Metro-East News

Cahokia mayor says felons deserve village jobs, second chance

Police forcibly remove Cahokia Village Trustee Jerry Nichols

Cahokia Mayor Curtis McCall Jr. was just found in violation of the Illinois Open Meetings Act for having village police forcibly remove a woman who wanted to make a comment at the Aug. 25 meeting. Then in November he had Trustee Jerry Nichols remo
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Cahokia Mayor Curtis McCall Jr. was just found in violation of the Illinois Open Meetings Act for having village police forcibly remove a woman who wanted to make a comment at the Aug. 25 meeting. Then in November he had Trustee Jerry Nichols remo

Cahokia Mayor Curtis McCall hired convicted felons for village jobs, said a trustee who was recently booted from a village meeting.

McCall says he has hired people who will do the right thing and help move his vision for the village forward.

Trustee Jerry Nichols said he has been asking McCall where he is getting the money to pay all of the people he has recently hired in the village, and he can’t get an answer. He is also upset, because he says the mayor “is hiring all of these convicted felons.”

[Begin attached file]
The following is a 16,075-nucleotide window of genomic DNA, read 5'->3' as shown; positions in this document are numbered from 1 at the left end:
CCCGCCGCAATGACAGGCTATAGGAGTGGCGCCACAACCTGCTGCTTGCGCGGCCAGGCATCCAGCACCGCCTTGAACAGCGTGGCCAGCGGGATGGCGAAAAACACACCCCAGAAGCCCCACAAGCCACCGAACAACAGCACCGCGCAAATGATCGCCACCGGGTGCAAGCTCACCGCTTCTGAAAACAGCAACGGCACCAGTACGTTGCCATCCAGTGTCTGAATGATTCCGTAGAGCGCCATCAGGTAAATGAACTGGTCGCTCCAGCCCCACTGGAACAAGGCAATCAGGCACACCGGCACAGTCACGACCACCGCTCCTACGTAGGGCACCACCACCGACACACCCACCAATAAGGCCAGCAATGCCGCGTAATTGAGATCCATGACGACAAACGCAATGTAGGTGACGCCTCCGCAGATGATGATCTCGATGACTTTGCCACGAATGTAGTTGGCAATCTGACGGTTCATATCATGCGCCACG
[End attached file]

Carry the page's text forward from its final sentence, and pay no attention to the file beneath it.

McCall said he has told Nichols the money has been appropriated, and it is there to pay employees. “I don’t see anything wrong with giving people a second chance,” he said. “And the people Mr. Nichols is referring to were not convicted of violent offenses.

“I don’t think it is fair to keep these people from taking care of their families when there is an opportunity to help them,” McCall said. “And, also, these are people who will do the right thing and who will help me do the job I was elected to do. Even our president is looking at prison reform because of the label (convicted felon) that is attached to people and keeps them from getting hired on jobs for non-violent offenses. Sometimes people make mistakes. My mother has worked in law enforcement for 20-plus years and my father for 25-plus years. And, they raised me to give people a second chance when you have the opportunity.”

Under Gary Cornell, the previous mayor, Nichols said, the village “scraped to make payroll. Over a half million dollars has been put in there since he’s (McCall) come in. So, I would like to know where he is getting this money.”